I had been broken down and felt the courts actively opposed me personally. Enzo’s shooting was such a high profile case, that even though it brought such backlash from the community, it also opened a gate into seeing the culminating opioid epidemic through a different set of eyes: his case was around the time of the deaths of Matthew Stratton and Philip Seymour Hoffman, which began to awaken the public’s eye into realizing that indeed opioids were an epidemic. But before I realized the path that had unfolded before me, I hated the judicial system.
I hated it.
Bridget Davis, the officer who shot Enzo, laughed about the case and never attended any of the hearings. I felt so violated that my deep-seated resentment shifted to include Sandra Doorley. At the time, I didn’t understand that Sandra worked in an office, making decisions based on cases, not personal interactions, nor did I know the difference she wanted to make in the community. During her time in office, she developed cancer, putting her through her own journey of personal transformation. When the elections came up, Patrick O’Flynn lost in the run for Sheriff. With Todd Baxter’s election, many of her efforts still went unnoticed, such as her advocacy for child abuse. Instead, Sandra was seen as someone who “wants to put people in jail.” Understanding how media can really skew the public’s perception of a personal experience, I decided to get to know Sandra as a person.
Throughout all this, my father became gravely ill. Though heart-wrenching, his illness forced me to stop dead in my tracks. Being his caretaker, I had to let go of my obsession with saving my son, after which, Enzo realized that I wouldn’t and couldn’t do his time for him. He was presented with an urgent choice: get sober or die. As I stayed with my father until the moment of his death, once in prison, Enzo joined AA, headed by volunteers who really encouraged sobriety. This was a bittersweet time—though my father passed away, and Enzo was in prison, Life gave me the chance to view Enzo as my son again instead of a broken person I needed to save.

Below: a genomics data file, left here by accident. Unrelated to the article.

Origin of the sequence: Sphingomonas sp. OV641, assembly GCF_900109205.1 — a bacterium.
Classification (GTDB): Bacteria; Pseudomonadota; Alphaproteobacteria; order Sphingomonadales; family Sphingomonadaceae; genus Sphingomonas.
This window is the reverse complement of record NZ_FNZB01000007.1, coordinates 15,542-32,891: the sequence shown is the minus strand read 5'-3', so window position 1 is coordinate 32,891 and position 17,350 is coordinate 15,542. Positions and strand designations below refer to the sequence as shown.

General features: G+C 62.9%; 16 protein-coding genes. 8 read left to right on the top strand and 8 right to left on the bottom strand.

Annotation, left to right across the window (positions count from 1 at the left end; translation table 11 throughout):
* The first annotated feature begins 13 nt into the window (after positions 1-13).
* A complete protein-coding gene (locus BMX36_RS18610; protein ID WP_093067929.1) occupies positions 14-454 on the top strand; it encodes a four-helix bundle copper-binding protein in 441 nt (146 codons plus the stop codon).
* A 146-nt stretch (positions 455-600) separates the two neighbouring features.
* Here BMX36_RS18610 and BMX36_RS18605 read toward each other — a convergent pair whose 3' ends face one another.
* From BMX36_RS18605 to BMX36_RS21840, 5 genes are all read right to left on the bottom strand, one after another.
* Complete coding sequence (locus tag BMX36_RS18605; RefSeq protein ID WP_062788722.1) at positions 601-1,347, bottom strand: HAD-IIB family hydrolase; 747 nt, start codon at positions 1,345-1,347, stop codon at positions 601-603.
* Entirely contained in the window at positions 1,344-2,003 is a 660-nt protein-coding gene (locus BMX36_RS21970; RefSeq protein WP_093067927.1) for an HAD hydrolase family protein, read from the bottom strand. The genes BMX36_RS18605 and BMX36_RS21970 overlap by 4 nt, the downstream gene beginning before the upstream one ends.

In my life, interpersonally and culturally, I’ve been a witness to the changing times. It was easy for others to throw out blame against the wrongfully accused, which I experienced on both sides, censuring the judicial system and Sandra, but also receiving judgment from the community. Walking through the fire taught me that the judicial system’s seeming hostility wasn’t personal. It also taught me that not everyone survives tragedy, especially one like addiction. My Enzo made a choice to live but was forced to make that choice. I am so proud of him, and I hope that I can give love and understanding to those who are struggling with addiction and the judicial system. The solution to
overcoming the opioid epidemic is not “cracking down on crime” and having addicts serve sentences in prison; rather, the key to combating the shame that comes with addiction is compassion, empathy, and knowledge—encouraging research and making it accessible for families and communities, teaching that addiction is indeed a disease since it changes the structure of the brain and genuinely affects the ability to rationally assess a situation and make a logical decision. I hope that no one else has to endure what we did, and that my story will help change the narrative for addiction treatment and outcomes.
“When ‘I’ is replaced with ‘we,’ ‘illness’ becomes ‘wellness.’” -Malcolm X
It amazes me how the vast and varying roles people are in come together. Sandra was in a political position; I was in a personal one. And in spite of those differences, taking the time to learn about another’s perspective not only opened up my own world but also taught me newfound compassion and appreciation. Of course, I felt alone: the impersonal structure of the system was designed for justice, which can often exclude the very human aspects of life. But once I met Sandra and realized how much the opioid epidemic breaks her heart, my perception of her changed because the context of interaction changed—here we were, human to human, expectations and social roles set to the side for safekeeping. Human to human, we grieved the far-reaching effects of addiction, which has increased the incidence of domestic violence, and all the families, friends, and communities who have been affected by it; here we came together at an intersection, though from different walks of life, and shared both a mutual concern and future hopes for changing the current perceptions and treatments of addiction.